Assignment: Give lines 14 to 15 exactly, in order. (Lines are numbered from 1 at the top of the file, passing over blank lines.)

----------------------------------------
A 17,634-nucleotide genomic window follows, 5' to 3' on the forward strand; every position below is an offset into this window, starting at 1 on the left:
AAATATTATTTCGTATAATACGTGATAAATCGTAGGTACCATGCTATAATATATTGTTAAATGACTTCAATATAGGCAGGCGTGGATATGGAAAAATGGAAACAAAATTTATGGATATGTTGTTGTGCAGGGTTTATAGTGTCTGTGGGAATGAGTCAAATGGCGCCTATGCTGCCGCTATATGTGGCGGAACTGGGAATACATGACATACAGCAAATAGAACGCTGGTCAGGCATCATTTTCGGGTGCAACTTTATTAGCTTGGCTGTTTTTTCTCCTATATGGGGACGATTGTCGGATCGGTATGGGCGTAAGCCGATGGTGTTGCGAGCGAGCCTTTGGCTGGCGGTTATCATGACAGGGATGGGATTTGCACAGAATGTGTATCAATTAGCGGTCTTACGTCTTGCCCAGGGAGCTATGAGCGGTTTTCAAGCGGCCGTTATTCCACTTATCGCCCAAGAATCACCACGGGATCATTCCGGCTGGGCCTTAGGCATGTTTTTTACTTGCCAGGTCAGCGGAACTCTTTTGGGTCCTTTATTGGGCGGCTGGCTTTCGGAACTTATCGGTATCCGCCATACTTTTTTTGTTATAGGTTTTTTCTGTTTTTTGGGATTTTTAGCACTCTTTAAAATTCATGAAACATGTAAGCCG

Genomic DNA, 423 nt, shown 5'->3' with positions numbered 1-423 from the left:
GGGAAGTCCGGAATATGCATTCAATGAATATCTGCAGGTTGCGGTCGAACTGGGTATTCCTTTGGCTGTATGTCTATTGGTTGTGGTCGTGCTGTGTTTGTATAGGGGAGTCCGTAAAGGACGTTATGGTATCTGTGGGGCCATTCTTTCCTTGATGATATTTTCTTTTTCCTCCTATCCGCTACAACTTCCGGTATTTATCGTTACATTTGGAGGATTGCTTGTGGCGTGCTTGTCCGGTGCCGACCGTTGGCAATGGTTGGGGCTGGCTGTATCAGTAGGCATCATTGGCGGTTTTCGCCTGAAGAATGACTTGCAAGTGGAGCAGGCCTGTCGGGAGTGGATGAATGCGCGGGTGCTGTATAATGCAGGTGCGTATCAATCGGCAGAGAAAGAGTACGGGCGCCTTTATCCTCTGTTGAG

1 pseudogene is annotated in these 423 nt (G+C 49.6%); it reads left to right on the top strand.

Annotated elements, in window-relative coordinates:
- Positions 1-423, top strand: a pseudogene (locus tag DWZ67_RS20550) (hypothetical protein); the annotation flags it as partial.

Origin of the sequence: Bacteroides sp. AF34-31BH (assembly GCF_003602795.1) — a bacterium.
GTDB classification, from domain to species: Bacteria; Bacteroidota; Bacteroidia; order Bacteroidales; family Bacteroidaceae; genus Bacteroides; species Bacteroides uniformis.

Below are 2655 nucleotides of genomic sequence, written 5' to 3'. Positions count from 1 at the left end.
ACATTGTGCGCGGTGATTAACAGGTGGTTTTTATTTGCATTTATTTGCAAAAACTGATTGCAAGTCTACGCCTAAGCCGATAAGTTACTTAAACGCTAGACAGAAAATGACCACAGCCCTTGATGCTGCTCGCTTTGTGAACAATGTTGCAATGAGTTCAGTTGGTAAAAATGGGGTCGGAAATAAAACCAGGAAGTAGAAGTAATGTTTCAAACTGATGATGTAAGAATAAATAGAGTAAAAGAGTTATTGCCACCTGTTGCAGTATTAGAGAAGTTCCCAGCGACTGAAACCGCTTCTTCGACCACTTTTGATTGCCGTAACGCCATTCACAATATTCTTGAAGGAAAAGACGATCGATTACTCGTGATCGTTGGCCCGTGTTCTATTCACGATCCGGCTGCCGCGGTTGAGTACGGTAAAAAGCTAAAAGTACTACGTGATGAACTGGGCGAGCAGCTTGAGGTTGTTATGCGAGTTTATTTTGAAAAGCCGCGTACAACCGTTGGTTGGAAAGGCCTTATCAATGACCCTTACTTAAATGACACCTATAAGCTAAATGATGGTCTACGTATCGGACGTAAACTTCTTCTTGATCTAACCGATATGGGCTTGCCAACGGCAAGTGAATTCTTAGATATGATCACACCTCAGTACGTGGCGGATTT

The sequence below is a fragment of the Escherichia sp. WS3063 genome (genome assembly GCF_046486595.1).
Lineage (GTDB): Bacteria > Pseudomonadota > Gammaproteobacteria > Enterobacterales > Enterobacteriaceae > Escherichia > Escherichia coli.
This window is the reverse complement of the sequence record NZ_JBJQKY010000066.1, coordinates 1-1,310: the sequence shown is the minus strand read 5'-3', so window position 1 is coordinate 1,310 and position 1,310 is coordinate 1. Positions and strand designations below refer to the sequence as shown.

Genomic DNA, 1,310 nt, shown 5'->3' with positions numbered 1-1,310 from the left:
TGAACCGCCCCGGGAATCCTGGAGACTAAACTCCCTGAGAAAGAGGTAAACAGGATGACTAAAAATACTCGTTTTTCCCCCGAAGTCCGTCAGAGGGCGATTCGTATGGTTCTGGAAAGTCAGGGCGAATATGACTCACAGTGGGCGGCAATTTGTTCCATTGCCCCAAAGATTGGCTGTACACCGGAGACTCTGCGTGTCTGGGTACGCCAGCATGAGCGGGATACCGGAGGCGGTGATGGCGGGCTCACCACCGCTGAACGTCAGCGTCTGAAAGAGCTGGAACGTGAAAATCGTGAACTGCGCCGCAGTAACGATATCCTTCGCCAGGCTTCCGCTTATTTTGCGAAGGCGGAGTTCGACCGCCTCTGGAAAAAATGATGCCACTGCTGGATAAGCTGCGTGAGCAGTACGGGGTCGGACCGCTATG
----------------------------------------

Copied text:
This window is the reverse complement of the sequence record NZ_JBJQKY010000066.1, coordinates 1-1,310: the sequence shown is the minus strand read 5'-3', so window position 1 is coordinate 1,310 and position 1,310 is coordinate 1. Positions and strand designations below refer to the sequence as shown.

Genomic DNA, 1,310 nt, shown 5'->3' with positions numbered 1-1,310 from the left: